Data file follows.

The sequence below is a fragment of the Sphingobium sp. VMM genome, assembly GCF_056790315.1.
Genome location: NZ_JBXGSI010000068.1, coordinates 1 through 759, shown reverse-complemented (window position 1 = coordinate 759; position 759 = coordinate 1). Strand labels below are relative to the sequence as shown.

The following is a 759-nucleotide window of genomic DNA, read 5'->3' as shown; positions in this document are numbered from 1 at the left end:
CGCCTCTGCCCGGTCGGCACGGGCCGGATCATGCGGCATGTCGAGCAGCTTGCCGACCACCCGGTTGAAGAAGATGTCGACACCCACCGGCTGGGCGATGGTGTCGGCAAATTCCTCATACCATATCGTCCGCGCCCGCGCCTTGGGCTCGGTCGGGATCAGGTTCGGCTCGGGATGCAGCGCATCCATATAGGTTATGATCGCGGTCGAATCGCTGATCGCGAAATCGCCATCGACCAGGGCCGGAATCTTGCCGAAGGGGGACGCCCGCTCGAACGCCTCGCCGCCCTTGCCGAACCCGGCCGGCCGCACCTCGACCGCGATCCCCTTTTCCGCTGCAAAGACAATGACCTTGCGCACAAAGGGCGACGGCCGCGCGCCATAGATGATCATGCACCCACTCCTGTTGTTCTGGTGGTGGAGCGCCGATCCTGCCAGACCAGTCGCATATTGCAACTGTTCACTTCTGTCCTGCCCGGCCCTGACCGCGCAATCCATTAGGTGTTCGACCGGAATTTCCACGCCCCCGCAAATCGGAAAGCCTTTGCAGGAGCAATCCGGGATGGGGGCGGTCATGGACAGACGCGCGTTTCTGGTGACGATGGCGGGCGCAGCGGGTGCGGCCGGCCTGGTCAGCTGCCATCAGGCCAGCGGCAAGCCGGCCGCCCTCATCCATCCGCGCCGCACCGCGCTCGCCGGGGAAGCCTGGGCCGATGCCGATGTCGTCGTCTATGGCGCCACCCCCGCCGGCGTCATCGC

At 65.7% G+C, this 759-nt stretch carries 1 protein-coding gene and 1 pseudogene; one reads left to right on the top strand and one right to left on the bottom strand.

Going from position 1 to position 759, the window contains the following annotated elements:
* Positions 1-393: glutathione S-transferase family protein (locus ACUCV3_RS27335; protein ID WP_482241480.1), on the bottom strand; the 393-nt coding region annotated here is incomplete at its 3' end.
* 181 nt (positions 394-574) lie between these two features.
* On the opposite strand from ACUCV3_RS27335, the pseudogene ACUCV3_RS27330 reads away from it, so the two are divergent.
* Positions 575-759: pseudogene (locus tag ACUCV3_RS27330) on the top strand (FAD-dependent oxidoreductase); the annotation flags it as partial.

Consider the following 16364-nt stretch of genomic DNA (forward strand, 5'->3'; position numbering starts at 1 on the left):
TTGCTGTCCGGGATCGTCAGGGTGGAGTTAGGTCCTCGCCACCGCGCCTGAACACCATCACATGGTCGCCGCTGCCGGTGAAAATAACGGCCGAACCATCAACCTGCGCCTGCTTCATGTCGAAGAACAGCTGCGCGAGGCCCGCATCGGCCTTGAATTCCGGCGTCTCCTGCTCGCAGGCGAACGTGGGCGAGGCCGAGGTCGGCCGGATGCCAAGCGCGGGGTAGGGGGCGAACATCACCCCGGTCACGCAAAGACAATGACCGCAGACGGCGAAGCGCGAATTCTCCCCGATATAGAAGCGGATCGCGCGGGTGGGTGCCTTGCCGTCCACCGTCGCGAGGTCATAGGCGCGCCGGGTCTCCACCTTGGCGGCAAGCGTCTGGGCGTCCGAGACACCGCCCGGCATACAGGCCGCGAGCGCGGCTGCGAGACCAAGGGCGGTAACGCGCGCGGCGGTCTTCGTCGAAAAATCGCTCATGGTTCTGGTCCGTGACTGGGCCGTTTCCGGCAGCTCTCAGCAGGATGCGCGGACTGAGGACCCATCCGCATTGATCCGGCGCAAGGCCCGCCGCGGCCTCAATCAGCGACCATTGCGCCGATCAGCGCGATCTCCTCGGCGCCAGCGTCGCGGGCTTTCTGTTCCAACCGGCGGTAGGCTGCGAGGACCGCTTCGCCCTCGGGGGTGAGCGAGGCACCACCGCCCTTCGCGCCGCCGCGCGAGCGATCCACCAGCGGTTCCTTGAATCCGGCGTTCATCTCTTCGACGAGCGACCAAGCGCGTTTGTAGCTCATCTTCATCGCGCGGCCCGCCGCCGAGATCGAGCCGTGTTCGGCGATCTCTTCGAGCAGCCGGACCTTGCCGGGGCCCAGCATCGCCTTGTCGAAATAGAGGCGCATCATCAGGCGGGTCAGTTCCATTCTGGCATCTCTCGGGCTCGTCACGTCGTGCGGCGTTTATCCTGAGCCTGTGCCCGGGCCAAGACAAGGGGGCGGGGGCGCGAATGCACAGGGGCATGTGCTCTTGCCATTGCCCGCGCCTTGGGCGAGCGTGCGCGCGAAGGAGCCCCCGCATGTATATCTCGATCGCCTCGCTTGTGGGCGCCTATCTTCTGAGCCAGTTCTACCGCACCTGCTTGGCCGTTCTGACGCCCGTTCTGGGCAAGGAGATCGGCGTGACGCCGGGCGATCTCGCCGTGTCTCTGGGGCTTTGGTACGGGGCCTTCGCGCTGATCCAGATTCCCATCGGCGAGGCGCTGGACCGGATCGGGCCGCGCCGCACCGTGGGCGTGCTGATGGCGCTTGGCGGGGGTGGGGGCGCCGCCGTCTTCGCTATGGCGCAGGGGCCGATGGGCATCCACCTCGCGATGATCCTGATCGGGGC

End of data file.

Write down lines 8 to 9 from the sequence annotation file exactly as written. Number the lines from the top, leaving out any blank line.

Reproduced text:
* 181 nt (positions 394-574) lie between these two features.
* On the opposite strand from ACUCV3_RS27335, the pseudogene ACUCV3_RS27330 reads away from it, so the two are divergent.